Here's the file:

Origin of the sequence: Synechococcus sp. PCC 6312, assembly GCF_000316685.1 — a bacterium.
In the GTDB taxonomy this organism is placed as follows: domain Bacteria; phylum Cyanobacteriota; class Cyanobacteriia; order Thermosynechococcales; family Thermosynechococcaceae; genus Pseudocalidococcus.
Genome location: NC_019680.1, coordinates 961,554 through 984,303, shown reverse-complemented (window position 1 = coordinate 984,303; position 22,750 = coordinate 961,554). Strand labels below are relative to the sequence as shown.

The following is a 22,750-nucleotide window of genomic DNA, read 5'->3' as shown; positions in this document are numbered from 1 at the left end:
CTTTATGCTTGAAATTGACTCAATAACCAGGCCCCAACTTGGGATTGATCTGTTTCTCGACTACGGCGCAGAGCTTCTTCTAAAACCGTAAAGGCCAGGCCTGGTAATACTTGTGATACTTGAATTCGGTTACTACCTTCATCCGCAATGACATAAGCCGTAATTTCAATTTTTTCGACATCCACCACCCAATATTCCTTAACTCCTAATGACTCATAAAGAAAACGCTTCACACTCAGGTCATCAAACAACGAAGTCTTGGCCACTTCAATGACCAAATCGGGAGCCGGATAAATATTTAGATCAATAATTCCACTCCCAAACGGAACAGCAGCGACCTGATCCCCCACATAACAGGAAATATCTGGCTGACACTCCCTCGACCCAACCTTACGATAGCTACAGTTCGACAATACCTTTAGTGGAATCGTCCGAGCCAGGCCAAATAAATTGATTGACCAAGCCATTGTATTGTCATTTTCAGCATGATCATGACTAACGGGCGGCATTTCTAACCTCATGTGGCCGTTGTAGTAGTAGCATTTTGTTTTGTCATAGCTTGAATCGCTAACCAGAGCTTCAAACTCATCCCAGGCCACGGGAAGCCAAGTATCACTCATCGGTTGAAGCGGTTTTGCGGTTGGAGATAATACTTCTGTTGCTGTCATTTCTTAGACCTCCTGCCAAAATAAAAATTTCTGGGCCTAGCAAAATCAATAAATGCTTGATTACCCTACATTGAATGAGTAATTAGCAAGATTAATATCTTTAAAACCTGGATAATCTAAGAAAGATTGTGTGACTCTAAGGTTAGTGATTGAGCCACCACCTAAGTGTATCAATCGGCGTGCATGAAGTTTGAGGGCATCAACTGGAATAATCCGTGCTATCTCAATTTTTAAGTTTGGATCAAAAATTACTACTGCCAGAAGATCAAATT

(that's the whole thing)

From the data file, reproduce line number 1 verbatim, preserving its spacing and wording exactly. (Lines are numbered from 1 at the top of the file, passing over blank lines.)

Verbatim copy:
Origin of the sequence: Synechococcus sp. PCC 6312, assembly GCF_000316685.1 — a bacterium.